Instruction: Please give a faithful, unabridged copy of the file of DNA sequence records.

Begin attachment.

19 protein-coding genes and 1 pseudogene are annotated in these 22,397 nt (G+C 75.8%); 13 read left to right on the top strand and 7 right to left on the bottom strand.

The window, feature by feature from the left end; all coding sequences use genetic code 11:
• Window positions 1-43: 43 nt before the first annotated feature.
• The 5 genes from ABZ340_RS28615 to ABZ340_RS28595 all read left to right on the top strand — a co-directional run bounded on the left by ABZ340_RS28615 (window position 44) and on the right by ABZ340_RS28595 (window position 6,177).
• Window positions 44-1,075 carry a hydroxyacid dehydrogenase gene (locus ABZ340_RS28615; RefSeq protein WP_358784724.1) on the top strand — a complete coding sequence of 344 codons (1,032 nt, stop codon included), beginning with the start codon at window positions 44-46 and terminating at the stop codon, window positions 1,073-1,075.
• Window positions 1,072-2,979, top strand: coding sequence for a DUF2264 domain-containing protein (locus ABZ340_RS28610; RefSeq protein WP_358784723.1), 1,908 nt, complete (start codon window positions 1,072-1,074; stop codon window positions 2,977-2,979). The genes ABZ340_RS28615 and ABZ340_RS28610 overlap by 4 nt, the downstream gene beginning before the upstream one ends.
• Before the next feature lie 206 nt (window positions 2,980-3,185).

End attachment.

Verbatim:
19 protein-coding genes and 1 pseudogene are annotated in these 22,397 nt (G+C 75.8%); 13 read left to right on the top strand and 7 right to left on the bottom strand.

The window, feature by feature from the left end; all coding sequences use genetic code 11:
• Window positions 1-43: 43 nt before the first annotated feature.
• The 5 genes from ABZ340_RS28615 to ABZ340_RS28595 all read left to right on the top strand — a co-directional run bounded on the left by ABZ340_RS28615 (window position 44) and on the right by ABZ340_RS28595 (window position 6,177).
• Window positions 44-1,075 carry a hydroxyacid dehydrogenase gene (locus ABZ340_RS28615; RefSeq protein WP_358784724.1) on the top strand — a complete coding sequence of 344 codons (1,032 nt, stop codon included), beginning with the start codon at window positions 44-46 and terminating at the stop codon, window positions 1,073-1,075.
• Window positions 1,072-2,979, top strand: coding sequence for a DUF2264 domain-containing protein (locus ABZ340_RS28610; RefSeq protein WP_358784723.1), 1,908 nt, complete (start codon window positions 1,072-1,074; stop codon window positions 2,977-2,979). The genes ABZ340_RS28615 and ABZ340_RS28610 overlap by 4 nt, the downstream gene beginning before the upstream one ends.
• Before the next feature lie 206 nt (window positions 2,980-3,185).